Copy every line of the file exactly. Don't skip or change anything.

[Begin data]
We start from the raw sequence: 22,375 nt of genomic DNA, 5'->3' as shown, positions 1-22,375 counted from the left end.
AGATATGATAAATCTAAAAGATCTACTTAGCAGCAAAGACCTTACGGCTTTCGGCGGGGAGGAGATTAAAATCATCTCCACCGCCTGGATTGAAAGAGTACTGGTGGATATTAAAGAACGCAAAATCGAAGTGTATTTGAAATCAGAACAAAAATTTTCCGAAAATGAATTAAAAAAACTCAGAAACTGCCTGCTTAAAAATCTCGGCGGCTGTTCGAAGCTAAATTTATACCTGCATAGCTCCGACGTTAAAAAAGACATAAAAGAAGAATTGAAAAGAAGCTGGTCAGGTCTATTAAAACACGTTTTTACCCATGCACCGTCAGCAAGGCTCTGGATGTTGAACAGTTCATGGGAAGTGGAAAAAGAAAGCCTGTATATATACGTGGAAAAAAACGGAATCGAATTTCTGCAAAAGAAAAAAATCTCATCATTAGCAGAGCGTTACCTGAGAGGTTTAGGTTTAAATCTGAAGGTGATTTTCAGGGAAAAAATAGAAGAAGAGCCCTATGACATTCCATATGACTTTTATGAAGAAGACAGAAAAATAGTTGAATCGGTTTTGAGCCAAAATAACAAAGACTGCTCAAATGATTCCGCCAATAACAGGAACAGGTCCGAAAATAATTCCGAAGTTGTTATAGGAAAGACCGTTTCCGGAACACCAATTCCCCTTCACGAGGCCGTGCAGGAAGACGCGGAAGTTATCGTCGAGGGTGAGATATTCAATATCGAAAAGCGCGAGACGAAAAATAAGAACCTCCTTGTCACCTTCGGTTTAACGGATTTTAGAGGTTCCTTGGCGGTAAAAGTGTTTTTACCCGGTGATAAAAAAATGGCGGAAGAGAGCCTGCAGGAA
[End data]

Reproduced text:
We start from the raw sequence: 22,375 nt of genomic DNA, 5'->3' as shown, positions 1-22,375 counted from the left end.
AGATATGATAAATCTAAAAGATCTACTTAGCAGCAAAGACCTTACGGCTTTCGGCGGGGAGGAGATTAAAATCATCTCCACCGCCTGGATTGAAAGAGTACTGGTGGATATTAAAGAACGCAAAATCGAAGTGTATTTGAAATCAGAACAAAAATTTTCCGAAAATGAATTAAAAAAACTCAGAAACTGCCTGCTTAAAAATCTCGGCGGCTGTTCGAAGCTAAATTTATACCTGCATAGCTCCGACGTTAAAAAAGACATAAAAGAAGAATTGAAAAGAAGCTGGTCAGGTCTATTAAAACACGTTTTTACCCATGCACCGTCAGCAAGGCTCTGGATGTTGAACAGTTCATGGGAAGTGGAAAAAGAAAGCCTGTATATATACGTGGAAAAAAACGGAATCGAATTTCTGCAAAAGAAAAAAATCTCATCATTAGCAGAGCGTTACCTGAGAGGTTTAGGTTTAAATCTGAAGGTGATTTTCAGGGAAAAAATAGAAGAAGAGCCCTATGACATTCCATATGACTTTTATGAAGAAGACAGAAAAATAGTTGAATCGGTTTTGAGCCAAAATAACAAAGACTGCTCAAATGATTCCGCCAATAACAGGAACAGGTCCGAAAATAATTCCGAAGTTGTTATAGGAAAGACCGTTTCCGGAACACCAATTCCCCTTCACGAGGCCGTGCAGGAAGACGCGGAAGTTATCGTCGAGGGTGAGATATTCAATATCGAAAAGCGCGAGACGAAAAATAAGAACCTCCTTGTCACCTTCGGTTTAACGGATTTTAGAGGTTCCTTGGCGGTAAAAGTGTTTTTACCCGGTGATAAAAAAATGGCGGAAGAGAGCCTGCAGGAA